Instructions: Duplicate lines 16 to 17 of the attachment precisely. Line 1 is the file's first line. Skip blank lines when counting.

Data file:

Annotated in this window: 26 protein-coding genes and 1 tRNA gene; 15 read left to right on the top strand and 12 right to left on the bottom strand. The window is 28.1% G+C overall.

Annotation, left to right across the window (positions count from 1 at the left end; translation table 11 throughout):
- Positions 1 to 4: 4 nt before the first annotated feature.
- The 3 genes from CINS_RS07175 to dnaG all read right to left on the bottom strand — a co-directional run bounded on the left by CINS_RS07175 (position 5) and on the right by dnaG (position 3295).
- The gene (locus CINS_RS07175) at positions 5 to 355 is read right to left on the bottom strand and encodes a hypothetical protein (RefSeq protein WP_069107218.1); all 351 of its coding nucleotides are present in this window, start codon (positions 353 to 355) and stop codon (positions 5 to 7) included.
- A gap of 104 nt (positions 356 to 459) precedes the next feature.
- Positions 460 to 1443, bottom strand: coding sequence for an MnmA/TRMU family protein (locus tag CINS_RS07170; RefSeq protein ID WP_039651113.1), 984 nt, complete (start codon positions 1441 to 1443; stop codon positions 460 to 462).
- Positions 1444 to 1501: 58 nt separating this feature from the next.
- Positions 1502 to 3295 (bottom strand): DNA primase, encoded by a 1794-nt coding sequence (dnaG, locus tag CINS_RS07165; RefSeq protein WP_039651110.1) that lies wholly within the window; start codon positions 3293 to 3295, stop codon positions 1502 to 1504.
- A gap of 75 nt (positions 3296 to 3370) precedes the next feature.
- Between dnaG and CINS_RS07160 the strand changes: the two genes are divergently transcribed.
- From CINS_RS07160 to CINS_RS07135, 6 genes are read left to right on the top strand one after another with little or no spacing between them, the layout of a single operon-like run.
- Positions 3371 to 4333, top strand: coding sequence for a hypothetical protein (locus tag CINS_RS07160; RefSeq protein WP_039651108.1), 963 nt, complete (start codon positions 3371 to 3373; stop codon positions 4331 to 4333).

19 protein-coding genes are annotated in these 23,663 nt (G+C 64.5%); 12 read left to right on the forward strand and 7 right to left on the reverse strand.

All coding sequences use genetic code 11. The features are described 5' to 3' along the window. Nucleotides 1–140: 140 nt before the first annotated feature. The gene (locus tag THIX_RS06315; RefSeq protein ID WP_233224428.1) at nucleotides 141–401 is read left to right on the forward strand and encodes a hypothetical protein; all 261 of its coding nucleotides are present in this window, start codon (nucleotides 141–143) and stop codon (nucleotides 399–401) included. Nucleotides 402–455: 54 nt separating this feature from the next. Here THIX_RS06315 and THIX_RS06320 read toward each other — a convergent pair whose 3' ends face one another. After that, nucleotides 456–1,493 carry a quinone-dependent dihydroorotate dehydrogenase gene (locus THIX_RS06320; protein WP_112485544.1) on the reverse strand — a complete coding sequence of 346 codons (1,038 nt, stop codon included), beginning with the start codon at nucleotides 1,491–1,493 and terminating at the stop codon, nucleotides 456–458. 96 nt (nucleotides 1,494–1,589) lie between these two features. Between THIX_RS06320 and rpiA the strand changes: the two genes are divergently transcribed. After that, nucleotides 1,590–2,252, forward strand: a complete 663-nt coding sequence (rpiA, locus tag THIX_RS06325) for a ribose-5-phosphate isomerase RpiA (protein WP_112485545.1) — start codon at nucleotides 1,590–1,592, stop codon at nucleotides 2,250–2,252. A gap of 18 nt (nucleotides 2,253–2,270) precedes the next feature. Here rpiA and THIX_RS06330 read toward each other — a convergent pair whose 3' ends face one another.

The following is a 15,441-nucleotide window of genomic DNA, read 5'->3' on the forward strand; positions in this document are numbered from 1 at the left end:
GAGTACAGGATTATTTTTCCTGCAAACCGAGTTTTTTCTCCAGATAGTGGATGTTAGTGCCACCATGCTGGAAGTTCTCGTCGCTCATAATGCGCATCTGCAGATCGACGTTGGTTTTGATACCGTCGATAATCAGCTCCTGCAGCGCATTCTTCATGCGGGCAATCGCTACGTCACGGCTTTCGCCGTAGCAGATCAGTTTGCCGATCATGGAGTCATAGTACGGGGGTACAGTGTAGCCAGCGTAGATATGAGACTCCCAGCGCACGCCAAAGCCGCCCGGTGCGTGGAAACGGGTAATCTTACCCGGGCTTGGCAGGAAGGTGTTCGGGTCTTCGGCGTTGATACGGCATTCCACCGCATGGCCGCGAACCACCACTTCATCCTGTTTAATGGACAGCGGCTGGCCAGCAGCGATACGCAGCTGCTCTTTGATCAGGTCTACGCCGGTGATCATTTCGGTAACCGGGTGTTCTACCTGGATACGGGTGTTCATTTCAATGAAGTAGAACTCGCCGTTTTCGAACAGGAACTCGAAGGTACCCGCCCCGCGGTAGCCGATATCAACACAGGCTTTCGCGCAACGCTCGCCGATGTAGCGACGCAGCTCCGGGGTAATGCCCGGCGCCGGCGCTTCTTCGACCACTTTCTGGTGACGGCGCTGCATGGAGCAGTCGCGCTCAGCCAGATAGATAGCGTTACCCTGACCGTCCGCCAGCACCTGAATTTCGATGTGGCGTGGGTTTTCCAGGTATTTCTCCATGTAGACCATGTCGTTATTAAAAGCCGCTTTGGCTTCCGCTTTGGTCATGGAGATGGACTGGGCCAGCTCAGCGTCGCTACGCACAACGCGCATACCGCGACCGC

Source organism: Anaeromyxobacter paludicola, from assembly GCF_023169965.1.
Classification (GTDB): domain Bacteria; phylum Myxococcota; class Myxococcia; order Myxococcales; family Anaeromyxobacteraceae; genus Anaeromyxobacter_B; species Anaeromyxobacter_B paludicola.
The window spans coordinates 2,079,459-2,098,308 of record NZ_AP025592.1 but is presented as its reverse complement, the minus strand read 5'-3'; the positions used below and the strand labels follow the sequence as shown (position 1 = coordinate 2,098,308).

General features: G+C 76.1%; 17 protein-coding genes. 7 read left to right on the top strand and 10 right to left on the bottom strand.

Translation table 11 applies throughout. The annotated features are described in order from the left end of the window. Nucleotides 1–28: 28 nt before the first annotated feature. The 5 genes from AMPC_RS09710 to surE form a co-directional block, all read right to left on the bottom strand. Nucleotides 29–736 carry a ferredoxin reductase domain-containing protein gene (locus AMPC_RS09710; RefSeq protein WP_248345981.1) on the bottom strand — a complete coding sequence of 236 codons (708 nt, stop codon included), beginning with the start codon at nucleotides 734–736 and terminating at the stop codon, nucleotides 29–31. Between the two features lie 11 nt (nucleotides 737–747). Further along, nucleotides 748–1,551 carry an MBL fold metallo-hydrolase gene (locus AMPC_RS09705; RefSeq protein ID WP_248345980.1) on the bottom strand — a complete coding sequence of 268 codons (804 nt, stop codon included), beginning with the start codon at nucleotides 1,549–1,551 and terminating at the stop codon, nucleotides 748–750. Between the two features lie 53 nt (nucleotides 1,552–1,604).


The following is a 15,441-nucleotide window of genomic DNA, read 5'->3' on the forward strand; positions in this document are numbered from 1 at the left end:
GAGTACAGGATTATTTTTCCTGCAAACCGAGTTTTTTCTCCAGATAGTGGATGTTAGTGCCACCATGCTGGAAGTTCTCGTCGCTCATAATGCGCATCTGCAGATCGACGTTGGTTTTGATACCGTCGATAATCAGCTCCTGCAGCGCATTCTTCATGCGGGCAATCGCTACGTCACGGCTTTCGCCGTAGCAGATCAGTTTGCCGATCATGGAGTCATAGTACGGGGGTACAGTGTAGCCAGCGTAGATATGAGACTCCCAGCGCACGCCAAAGCCGCCCGGTGCGTGGAAACGGGTAATCTTACCCGGGCTTGGCAGGAAGGTGTTCGGGTCTTCGGCGTTGATACGGCATTCCACCGCATGGCCGCGAACCACCACTTCATCCTGTTTAATGGACAGCGGCTGGCCAGCAGCGATACGCAGCTGCTCTTTGATCAGGTCTACGCCGGTGATCATTTCGGTAACCGGGTGTTCTACCTGGATACGGGTGTTCATTTCAATGAAGTAGAACTCGCCGTTTTCGAACAGGAACTCGAAGGTACCCGCCCCGCGGTAGCCGATATCAACACAGGCTTTCGCGCAACGCTCGCCGATGTAGCGACGCAGCTCCGGGGTAATGCCCGGCGCCGGCGCTTCTTCGACCACTTTCTGGTGACGGCGCTGCATGGAGCAGTCGCGCTCAGCCAGATAGATAGCGTTACCCTGACCGTCCGCCAGCACCTGAATTTCGATGTGGCGTGGGTTTTCCAGGTATTTCTCCATGTAGACCATGTCGTTATTAAAAGCCGCTTTGGCTTCCGCTTTGGTCATGGAGATGGACTGGGCCAGCTCAGCGTCGCTACGCACAACGCGCATACCGCGACCGC